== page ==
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Bookmark This is a feature that highlights new books by College of Arts and Sciences faculty and alumni, published the first week of each month. This month’s featured book is The Women of NOW: How Feminists Built an Organization that Transformed America (The Macmillan Group) by Katherine Turk.

Collage on brown background: Left, author Katherine Turk, right: book cover image.Q: Can you give us a brief synopsis of your book?

A: In 1966, a diverse group of activists founded the National Organization for Women (NOW) to build “a civil rights movement to speak for women.” The group sought to change the mainstream, but its core was a radical idea: that one organization could appeal to and advocate for all women and their male supporters. The Women of NOW is the first full account of the largest and most expansive feminist membership organization in American history. Over the decades, NOW’s leaders and members built undeniable momentum that changed American law, politics and culture. But NOW’s mass appeal and open-ended blueprint also galvanized new opponents. By foregrounding NOW in the past half-century of American history, The Women of NOW reveals how mainstream feminism transformed the nation, clashing with conservative forces to create today’s social and political landscape.

The logo says "Bookmark This" in blue with a little blue open book illustration to the left of the text. Q: How does this fit in with your research interests and passions?

A: Since taking my first college courses in women’s history 20 years ago, I have been convinced that women’s perspectives and experiences, in all their complexity, are central to the American story. Although the academic field of women’s history has existed for a half-century, there is still a great deal to learn. Much historical scholarship and popular media still treat women as lesser characters  when they are included at all. The people we choose to center in our explorations of the past reflect whom we value today. I remain as motivated as ever to press the case that women’s history is American history.

Q: What was the original idea that made you think: “There’s a book here?”

A: As I worked on earlier projects, I kept looking for a history of NOW to help me understand the organization: an organization that historians tend to agree was important but one whose essence remained elusive to me. Scholars have often reckoned with NOW’s scale and complexity in pieces — spotlighting specific leaders, chapters or campaigns — or freezing at its founding moment. The organization’s own archive supports this segmented approach, for its leaders and members have left millions of pieces of paper in archives across the country. The more I read about NOW, the more questions I had. I decided to visit those archives and try to answer those questions myself.

Q: What surprised you when researching/writing this book?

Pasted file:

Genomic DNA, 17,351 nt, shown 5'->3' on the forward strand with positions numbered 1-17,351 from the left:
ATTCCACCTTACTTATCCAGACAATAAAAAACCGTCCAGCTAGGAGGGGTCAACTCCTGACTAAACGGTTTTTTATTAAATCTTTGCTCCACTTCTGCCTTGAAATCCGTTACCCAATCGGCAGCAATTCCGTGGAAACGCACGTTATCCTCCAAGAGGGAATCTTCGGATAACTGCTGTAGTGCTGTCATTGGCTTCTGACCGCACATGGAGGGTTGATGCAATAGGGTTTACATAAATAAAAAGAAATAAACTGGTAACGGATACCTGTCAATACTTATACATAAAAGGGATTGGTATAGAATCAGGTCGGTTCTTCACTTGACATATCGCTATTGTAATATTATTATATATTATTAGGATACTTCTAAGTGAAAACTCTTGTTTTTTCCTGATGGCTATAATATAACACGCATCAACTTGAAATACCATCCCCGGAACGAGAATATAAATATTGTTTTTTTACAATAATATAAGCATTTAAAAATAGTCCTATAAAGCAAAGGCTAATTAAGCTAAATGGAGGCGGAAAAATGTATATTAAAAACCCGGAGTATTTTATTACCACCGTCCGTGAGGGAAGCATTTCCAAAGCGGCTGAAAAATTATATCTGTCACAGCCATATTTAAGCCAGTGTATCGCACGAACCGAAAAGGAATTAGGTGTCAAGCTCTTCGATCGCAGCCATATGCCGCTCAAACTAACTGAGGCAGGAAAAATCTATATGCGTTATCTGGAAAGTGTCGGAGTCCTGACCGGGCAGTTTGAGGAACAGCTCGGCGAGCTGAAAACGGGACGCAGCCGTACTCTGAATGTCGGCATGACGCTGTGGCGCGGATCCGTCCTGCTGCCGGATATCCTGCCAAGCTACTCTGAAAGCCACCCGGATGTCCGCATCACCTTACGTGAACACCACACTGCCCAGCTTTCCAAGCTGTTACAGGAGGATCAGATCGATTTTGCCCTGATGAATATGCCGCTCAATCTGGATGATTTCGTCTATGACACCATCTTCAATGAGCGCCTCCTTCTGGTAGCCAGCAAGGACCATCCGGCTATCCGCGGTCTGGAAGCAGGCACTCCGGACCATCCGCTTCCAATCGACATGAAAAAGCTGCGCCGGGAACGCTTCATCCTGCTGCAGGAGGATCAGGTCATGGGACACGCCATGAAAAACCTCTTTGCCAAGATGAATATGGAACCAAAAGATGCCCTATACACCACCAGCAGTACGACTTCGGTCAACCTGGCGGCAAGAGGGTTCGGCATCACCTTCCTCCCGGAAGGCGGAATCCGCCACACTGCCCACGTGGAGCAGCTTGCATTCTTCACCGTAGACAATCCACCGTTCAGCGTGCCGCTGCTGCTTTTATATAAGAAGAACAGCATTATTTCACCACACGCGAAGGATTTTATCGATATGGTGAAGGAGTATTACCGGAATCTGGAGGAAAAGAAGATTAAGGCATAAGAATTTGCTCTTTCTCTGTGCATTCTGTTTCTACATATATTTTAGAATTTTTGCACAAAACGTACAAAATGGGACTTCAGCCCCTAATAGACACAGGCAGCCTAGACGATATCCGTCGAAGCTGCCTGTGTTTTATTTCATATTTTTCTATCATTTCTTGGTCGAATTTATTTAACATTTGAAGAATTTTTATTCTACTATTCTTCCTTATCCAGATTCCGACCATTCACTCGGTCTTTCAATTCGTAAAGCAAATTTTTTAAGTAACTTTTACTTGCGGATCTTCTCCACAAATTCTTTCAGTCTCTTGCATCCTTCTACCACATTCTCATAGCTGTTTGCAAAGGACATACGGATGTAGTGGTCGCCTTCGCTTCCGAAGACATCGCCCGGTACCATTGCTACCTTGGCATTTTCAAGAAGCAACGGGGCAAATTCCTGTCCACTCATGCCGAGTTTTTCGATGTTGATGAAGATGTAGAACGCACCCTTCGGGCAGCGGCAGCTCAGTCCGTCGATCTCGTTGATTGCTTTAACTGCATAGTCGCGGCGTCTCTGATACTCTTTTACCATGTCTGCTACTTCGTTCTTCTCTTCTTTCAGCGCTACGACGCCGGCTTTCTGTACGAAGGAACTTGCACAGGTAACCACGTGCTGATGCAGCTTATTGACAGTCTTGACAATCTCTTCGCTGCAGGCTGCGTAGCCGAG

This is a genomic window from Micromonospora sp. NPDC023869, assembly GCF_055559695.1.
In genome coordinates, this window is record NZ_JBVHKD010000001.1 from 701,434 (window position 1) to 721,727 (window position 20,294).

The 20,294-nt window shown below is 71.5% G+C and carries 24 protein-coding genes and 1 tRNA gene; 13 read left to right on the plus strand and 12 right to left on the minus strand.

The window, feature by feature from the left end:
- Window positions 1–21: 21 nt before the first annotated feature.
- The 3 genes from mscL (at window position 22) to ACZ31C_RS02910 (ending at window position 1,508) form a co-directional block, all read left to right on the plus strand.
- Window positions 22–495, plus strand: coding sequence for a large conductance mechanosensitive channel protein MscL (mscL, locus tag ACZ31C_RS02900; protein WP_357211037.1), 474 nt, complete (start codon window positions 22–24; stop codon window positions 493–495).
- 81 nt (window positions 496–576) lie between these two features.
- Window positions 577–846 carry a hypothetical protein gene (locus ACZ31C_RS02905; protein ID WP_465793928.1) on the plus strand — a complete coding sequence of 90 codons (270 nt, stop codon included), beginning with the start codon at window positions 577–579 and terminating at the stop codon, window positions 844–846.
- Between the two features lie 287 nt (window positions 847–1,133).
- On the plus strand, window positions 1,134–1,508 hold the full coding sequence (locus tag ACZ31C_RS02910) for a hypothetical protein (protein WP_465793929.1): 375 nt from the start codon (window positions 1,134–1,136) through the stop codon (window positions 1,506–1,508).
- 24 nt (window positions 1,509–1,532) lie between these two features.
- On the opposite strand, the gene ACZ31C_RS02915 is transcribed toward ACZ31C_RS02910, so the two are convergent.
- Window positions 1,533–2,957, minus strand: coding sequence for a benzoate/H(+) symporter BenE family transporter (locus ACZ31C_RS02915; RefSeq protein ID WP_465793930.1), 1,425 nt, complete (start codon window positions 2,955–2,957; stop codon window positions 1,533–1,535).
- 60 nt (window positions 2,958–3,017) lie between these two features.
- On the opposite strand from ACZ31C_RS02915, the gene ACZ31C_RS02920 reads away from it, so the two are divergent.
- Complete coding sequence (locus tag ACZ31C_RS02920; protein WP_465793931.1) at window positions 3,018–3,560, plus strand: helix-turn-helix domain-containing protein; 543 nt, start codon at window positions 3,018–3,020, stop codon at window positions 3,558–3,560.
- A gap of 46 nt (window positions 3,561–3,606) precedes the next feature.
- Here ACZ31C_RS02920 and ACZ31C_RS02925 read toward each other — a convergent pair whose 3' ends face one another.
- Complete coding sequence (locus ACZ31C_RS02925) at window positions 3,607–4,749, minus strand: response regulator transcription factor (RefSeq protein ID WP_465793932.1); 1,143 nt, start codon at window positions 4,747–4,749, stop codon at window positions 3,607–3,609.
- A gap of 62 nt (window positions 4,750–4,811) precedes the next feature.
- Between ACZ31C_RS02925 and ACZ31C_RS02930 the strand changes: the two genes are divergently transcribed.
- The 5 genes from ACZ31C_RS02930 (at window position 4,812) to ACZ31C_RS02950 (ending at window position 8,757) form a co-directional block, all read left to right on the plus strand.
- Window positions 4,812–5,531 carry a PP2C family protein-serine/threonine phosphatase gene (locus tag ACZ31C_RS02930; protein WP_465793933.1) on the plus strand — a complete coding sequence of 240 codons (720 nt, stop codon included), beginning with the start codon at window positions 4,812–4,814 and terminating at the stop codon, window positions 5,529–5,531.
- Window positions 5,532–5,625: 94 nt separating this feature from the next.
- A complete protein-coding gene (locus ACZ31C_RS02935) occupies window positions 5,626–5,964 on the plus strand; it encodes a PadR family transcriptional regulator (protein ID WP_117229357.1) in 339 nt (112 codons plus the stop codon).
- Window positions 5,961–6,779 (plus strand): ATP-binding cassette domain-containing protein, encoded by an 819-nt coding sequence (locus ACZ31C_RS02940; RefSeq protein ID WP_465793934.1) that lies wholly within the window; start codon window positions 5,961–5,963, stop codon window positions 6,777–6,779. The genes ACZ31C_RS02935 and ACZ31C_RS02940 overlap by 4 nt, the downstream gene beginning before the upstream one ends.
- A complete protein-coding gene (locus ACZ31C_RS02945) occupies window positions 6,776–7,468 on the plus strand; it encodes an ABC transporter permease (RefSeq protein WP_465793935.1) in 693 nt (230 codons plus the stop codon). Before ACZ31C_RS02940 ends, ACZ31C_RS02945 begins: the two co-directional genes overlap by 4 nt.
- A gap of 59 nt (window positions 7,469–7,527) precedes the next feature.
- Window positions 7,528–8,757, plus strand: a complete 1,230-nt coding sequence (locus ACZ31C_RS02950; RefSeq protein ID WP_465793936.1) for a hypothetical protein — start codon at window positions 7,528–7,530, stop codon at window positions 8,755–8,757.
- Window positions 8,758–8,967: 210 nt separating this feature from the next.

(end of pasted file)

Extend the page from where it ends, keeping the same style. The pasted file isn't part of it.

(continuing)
A: I was surprised by just how many diverse people came to NOW and kept coming over the decades, inspired by its premise to represent and advocate for all women. My research pointed me beyond the more familiar founders, who erected NOW’s skeleton out of their belief that women were oppressed as a class and had to fight back together. It was their successors who tested whether this idea could work. Those newer members stretched NOW in different directions and as far as they could. Their cohort was vast, but The Women of NOW spotlights three women who represent the broad range of identities and feminist visions that members brought to NOW starting in the late 1960s: Jamaican-American federal official Aileen Hernandez, working-class Catholic Mary Jean Collins and Republican artist and former beauty queen Patricia Hill Burnett.

Q: Where’s your go-to writing spot, and how do you deal with writer’s block?

A: As a working parent juggling many roles, I write wherever I can — in various comfortable chairs in my house, in my campus office, in my car between meetings, even in partially-formed ideas typed into my phone’s Notes app. And reading primary source material and other scholars’ work is an essential piece of writing. I find that if I can squeeze in a few hours to read and write every day, the words keep flowing. But if I do get stuck, a walk outside tends to shake ideas loose.

Katherine Turk is an associate professor in the department of history and adjunct associate professor in the department of women’s and gender studies. Learn more about The Women of Now.

The Guardian writes “As Turk deftly guides her readers through NOW’s roller coaster of victories and defeats, we come away with a clear blueprint for change — replete with cautionary tales — as we face new challenges to women’s freedom and equality.”

Nominate a book we should feature by emailing Find previous “Bookmark This features” by searching those terms on our website, and add some books to your reading list by checking out our fall ’23 College magazine books page.


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